Before the final bowl game after the 2014 regular season, McElwain accepted the position of head football coach at Florida,[207] becoming the first Rams football coach to leave the team for another. Offensive coordinator Dave Baldwin, former head coach at San Jose State, was named as the Rams interim head coach for the bowl game.[208] McElwain did not coach the Rams in their final match, a loss in the Las Vegas Bowl to Utah.[209][210]

Mike Bobo era (2015–present)[edit]

Coach Bobo

On December 23, 2014, Georgia offensive coordinator Mike Bobo was named the head football coach at Colorado State University.[211] His hiring marked the second straight SEC offensive coordinator to lead the Rams football program.[212]

In Bobo's first season, the Rams compiled a record of 7–6, which culminated in a loss to Nevada in the Arizona Bowl.[213] After demolishing Savannah State by a score of 65-13 to kick off the season,[214] the Rams lost to Minnesota and Colorado in overtime in consecutive weeks.[215][216] After defeating UTSA,[217] the Rams suffered another two-game skid, losing at Utah State[218] and #25 Boise State.[219] CSU then defeated Air Force[220] and lost to San Diego State[221] before embarking upon a four-game winning streak. The Rams defeated Wyoming,[222] UNLV,[223] New Mexico[224] and Fresno State[225] before losing in the Arizona Bowl.[226]

In 2016, the Rams again finished 7–6.[227] After losing to Colorado by a score of 44-7 to kick off the season,[228] the Rams defeated UTSA[229] and Northern Colorado.[230] CSU would follow that up with losses to Minnesota[215] and Wyoming.[231] Bobo led the Rams to a victory over Utah State the following week,[232] but the Rams suffered a defeat at the hands of #15 Boise State the next week.[233] Wins over UNLV and Fresno State would follow[234][235] before CSU lost at Air Force.[236] Colorado State would then defeat New Mexico and San Diego State by large margins[237][238] before losing to Idaho in the Famous Idaho Potato Bowl by a score of 61-50.[239]

Bowl games[edit]

Colorado State has played in sixteen bowl games. They have a bowl record of 6–10.

Season Coach Bowl Opponent Result
1949 Bob Davis Raisin Occidental L 20–21
1990 Earle Bruce Freedom Bowl Oregon W 32–31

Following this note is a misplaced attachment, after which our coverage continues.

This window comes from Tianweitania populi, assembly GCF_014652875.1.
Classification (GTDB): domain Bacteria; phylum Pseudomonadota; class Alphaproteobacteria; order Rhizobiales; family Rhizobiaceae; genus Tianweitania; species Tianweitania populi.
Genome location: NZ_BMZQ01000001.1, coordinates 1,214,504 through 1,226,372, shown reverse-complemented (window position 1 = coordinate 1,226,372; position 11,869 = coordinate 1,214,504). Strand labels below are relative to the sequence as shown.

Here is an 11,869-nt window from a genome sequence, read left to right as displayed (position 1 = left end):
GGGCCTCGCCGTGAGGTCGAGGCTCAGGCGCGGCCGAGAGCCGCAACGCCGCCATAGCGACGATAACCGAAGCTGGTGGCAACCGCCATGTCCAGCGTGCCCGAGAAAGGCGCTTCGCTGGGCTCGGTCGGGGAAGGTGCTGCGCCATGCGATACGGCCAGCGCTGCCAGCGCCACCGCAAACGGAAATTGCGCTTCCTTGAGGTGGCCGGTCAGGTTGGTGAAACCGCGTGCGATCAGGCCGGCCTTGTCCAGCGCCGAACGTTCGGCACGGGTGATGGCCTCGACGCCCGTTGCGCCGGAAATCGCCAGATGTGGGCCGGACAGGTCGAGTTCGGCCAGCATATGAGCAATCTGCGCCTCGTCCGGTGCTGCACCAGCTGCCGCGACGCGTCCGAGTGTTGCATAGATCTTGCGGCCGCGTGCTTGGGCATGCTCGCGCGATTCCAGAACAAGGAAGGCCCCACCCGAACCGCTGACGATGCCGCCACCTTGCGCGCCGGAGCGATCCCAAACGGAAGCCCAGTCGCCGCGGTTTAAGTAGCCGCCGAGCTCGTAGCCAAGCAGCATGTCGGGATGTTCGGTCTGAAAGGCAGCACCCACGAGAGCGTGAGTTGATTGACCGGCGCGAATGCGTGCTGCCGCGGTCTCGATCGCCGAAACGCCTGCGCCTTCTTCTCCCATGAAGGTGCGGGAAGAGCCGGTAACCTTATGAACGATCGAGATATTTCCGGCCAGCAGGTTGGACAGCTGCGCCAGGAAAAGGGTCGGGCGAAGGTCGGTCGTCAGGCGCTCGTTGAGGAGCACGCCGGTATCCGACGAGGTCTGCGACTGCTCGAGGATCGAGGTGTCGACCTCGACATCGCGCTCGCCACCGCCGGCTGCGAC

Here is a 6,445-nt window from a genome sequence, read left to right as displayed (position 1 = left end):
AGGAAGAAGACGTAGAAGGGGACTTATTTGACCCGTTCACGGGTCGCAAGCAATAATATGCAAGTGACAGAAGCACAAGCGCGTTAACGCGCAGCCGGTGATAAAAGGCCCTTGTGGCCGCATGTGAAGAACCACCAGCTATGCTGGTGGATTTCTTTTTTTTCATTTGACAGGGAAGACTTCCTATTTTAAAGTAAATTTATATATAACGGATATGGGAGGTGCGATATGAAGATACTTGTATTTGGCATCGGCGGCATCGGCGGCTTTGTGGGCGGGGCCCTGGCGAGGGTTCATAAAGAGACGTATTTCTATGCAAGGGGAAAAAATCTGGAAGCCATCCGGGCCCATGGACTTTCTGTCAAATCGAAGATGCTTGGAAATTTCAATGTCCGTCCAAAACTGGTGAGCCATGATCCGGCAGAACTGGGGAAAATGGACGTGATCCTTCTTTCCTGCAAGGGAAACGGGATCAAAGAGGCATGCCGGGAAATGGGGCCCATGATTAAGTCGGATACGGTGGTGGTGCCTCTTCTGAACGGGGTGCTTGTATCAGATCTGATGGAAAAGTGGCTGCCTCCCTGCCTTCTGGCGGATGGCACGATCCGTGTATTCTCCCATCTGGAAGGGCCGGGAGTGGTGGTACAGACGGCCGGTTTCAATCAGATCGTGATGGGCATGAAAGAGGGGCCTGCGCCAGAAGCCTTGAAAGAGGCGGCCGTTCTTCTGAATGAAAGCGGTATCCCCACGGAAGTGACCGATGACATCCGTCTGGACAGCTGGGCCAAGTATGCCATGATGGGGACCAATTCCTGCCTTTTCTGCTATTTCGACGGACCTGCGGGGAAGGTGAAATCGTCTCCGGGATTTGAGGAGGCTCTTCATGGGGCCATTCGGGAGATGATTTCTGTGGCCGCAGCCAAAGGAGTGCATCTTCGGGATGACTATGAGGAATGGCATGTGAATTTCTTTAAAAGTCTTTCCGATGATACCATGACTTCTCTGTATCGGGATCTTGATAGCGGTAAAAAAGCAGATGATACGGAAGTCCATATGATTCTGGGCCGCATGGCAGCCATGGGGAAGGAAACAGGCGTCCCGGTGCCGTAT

1994 Sonny Lubick Holiday Bowl Michigan L 24–14
1995 Sonny Lubick Holiday Bowl Kansas State L 54–21
1997 Sonny Lubick Holiday Bowl Missouri W 35–24
1999 Sonny Lubick Liberty Bowl Southern Miss L 23–17
2000 Sonny Lubick Liberty Bowl Louisville W 22–17
2001 Sonny Lubick New Orleans Bowl North Texas W 45–20
2002 Sonny Lubick Liberty Bowl TCU L 17–3
2003 Sonny Lubick San Francisco Bowl Boston College L 35–21
2005 Sonny Lubick Poinsettia Bowl Navy L 51–30
2008 Steve Fairchild New Mexico Bowl Fresno State W 40–35
2013 Jim McElwain New Mexico Bowl Washington State W 48–45
2014 Dave Baldwin Las Vegas Bowl Utah L 45–10
2015 Mike Bobo Arizona Bowl Nevada L 28–23
2016 Mike Bobo Famous Idaho Potato Bowl Idaho L 61–50
2017 Mike Bobo New Mexico Bowl Marshall TBD

Under Sonny Lubick, the Rams played in their two of their biggest bowl games to date. The first was the 1997 Holiday Bowl 35–24 victory over the Missouri Tigers while the second was the 2000 Liberty Bowl 22–17 victory over the Louisville Cardinals. During both of these winning seasons, the Rams were ranked in the top 25 football teams by both the coaches and AP polls.

In the first season under new head coach Steve Fairchild, the CSU Rams were able to beat Fresno State 40–25 in the 2008 New Mexico Bowl. During this game, running back Gartrell Johnson rushed for 285 yards and received five passes for 90 yards for a total of 375 yards, setting an FBS record for most combined rushing and receiving yards in a bowl game.

Under Jim McElwain's second year of coaching the Rams, CSU went to the New Mexico Bowl. On December 21, 2013, the CSU Rams faced the Washington State Cougars. In one of the most memorable comebacks of the decade, the Rams were able to score 18 points in the last 4 minutes of regulation game play to defeat the Cougars 48–45.[240]


Conference history[edit]

The Rams have played in five conferences:[241]

Yearly results[edit]

Year Coach Overall Conference Standing Bowl/playoffs Coaches# AP°
1893–2010 See List of Colorado State Rams football seasons ...
2011 Steve Fairchild 3–9 1–6 T-6th
2012 Jim McElwain 4–8 3–5 7th
2013 Jim McElwain 8–6 5–3 3rd (Mountain) W New Mexico
2014 Jim McElwain 10–3 6–2 2nd (Mountain) L Las Vegas
2015 Mike Bobo 7–6 5–3 5th (Mountain) L Arizona